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Consider TPMS When Changing To Winter Tires

The time to change to and from snow tires is both a regional and personal decision. Whenever it takes place, a changeover brings with it a need for consumers to make some decisions. To purchase or not purchase a second set of wheels needs to be followed with questions about TPMS sensors.

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The time to change to and from snow tires is both a regional and personal decision. Whenever it takes place, a changeover brings with it a need for consumers to make some decisions. To purchase or not purchase a second set of wheels needs to be followed with questions about TPMS sensors.
 
Selling a second set of TPMS sensors can be very profitable. Also, there are several more options for sensors that were not available just a few years ago.  Also, performing changeovers can decrease the time for your return on investment for the equipment you have purchased to service TPMS equipment.  
 
Sean MacKinnon, TIA’s director of automotive training development, strongly recommends installing new sensors for the winter tire set.  However, if a decision is made to switch OE sensors to the aftermarket winter tire wheels, MacKinnon suggests installing a new TPMS service pack to ensure proper sensor operation and a tight air seal. “Exposure to road salt and other ice-melting chemicals takes its toll on TPMS components,” he says.
 
Of course, there are customers tempted to completely omit TPMS sensors, effectively disabling a safety feature of the vehicle. “Schrader would never recommend any consumer eliminating sensors,” Paul Wise, Schrader International’s director of product line management and marketing, emphatically states. “TPMS is a legislative-mandated, safety-enhancing, OE-based system that can save lives. It has multiple benefits, including safety, fuel savings and reduced environmental impact.”
 
He says TPMS should always be on a customer’s vehicle, regardless of if and when he or she changes over to winter tires for the winter driving season. “The accident and fatality statistics due to low tire pressure are significant and well-documented, and they need to be shared with drivers.”
 
MacKinnon says the practice of excluding TPMS sensors from a wheel assembly during a tire changeover could be construed as a direct violation of U.S. motor vehicle safety codes.
Changeover Challenges
There can be some difficulty with some vehicles when using the same sensors on summer and winter wheel assemblies. Wise cautions that a TPMS relearn procedure may be necessary if the same sensors are used for both tire sets, but their positions on the axles change.
 
As always, training for tire technicians is important. MacKinnon says TIA’s Certified Automotive Tire Service training program provides in-depth TPMS information, including sensor and service pack installation, relearn procedures, tools and troubleshooting.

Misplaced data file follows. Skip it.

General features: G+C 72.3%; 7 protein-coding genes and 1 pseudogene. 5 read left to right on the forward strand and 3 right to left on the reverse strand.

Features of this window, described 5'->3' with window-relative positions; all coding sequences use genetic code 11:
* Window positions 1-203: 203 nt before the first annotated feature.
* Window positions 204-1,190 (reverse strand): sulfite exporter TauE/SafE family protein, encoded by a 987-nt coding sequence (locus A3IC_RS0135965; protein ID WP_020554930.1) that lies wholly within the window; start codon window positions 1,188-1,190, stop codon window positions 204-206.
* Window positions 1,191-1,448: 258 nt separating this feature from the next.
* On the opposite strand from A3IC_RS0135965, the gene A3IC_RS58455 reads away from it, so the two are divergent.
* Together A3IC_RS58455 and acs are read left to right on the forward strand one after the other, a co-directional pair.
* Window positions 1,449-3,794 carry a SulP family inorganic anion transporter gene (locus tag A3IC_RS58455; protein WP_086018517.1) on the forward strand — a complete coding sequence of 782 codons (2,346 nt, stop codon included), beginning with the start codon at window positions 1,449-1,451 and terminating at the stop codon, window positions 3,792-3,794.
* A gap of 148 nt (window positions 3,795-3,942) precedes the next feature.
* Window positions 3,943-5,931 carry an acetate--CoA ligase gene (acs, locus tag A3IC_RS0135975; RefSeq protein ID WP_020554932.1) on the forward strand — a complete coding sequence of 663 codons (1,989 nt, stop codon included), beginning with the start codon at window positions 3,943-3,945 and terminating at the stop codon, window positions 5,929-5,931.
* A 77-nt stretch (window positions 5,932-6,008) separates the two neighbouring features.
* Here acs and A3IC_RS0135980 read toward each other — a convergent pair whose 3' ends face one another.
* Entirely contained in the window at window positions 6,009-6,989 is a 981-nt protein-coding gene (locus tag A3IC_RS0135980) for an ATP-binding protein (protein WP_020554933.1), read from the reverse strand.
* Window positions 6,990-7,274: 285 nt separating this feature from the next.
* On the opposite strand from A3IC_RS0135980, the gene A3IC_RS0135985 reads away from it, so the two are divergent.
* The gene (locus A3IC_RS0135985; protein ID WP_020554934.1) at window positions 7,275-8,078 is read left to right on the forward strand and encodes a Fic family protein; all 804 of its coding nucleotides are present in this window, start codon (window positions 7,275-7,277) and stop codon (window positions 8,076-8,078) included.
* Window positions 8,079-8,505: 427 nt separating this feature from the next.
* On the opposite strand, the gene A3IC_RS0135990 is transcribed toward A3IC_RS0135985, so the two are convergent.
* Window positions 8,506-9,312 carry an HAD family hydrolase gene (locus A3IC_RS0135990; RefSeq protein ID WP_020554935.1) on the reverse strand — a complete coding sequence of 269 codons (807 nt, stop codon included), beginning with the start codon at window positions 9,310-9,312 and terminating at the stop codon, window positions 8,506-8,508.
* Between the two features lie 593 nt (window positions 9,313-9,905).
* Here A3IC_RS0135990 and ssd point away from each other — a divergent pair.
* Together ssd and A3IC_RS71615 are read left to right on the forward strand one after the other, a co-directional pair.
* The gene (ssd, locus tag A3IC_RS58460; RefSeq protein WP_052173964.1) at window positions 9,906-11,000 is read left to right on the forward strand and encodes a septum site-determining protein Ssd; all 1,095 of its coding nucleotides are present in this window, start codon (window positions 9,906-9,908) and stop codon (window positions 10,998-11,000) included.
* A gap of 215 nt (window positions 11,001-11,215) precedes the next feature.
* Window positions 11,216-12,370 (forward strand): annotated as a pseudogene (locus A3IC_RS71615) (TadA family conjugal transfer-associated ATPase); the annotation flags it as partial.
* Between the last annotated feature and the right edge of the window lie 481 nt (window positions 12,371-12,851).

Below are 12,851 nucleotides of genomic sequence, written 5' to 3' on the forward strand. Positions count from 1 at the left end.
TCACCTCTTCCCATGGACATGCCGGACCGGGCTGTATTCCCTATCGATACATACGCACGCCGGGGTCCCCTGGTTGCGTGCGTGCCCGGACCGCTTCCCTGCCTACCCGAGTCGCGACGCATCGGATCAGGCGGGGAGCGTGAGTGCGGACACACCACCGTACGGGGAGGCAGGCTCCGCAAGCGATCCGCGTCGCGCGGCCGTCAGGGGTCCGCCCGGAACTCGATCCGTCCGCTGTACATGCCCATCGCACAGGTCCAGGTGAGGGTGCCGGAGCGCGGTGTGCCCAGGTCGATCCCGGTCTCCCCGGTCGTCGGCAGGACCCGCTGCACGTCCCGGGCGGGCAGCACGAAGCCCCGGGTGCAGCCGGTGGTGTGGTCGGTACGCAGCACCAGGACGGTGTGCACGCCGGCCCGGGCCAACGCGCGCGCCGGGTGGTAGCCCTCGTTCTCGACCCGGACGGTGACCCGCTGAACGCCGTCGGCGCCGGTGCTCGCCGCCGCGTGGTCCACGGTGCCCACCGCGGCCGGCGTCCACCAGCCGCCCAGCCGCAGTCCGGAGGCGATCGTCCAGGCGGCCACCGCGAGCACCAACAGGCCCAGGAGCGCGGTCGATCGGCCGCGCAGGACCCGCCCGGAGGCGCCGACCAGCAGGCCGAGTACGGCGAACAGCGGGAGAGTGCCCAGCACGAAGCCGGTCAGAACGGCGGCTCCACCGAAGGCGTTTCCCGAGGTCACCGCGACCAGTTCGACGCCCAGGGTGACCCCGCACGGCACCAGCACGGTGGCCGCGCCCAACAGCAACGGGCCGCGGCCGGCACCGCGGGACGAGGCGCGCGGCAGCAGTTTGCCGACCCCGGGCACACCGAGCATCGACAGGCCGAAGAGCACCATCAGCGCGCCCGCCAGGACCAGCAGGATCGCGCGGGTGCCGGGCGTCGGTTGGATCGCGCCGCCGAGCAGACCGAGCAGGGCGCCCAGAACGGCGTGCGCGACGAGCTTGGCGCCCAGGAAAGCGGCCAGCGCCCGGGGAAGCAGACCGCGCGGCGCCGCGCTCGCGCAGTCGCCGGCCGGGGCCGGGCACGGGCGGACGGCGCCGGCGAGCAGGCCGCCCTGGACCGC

“Using a handheld TPMS scan and programming tool, test each tire for sensor activity,” he explains. “Test results will indicate if any changes are needed to the customer’s setup of the winter tires. The technician can then inform the consumer of the proper service steps that can ensure a successful changeover.”
 
MacKinnon reminds shops that a TPMS relearn fee is becoming more common, especially if the customer has not made a major purchase at the service location.
 
At this time, it’s rare to find vehicles with on-board computers capable of tracking two different sets of tires’ TPMS information. The feature is found on several Toyota and Lexus SUVs and minivans, according to MacKinnon.
 
Some replacement sensors can be fitted with rubber snap-in valve stems that provide further protection against winter road salts and materials that normally corrode aluminum valve stems.
 
Of course, this time of year brings more glowing TPMS warning lights, as cold temperatures cause a drop in tire pressure. MacKinnon reminds technicians to check the spare tire since an increasing number of vehicles with full-size spares are equipped with a fifth TPMS sensor.
Back to Summer
Sooner or later, the threat of snow will end and the switch to summer tires will begin. The same changeover process will take place, including a costly swap of sensors if the customer opted for a single set. A system relearn may be required by the vehicle and the TPMS should be inspected for possible service, depending on what type of services take place during the seasonal exchange.
 
If a consumer refuses the TPMS service, many locations are opting to decline the business by not servicing the vehicle. Should a consumer choose to buy winter wheel-and-tire assemblies and the vehicle is TPMS-equipped, the service location should require the customer to implement TPMS for the winter tire set. 
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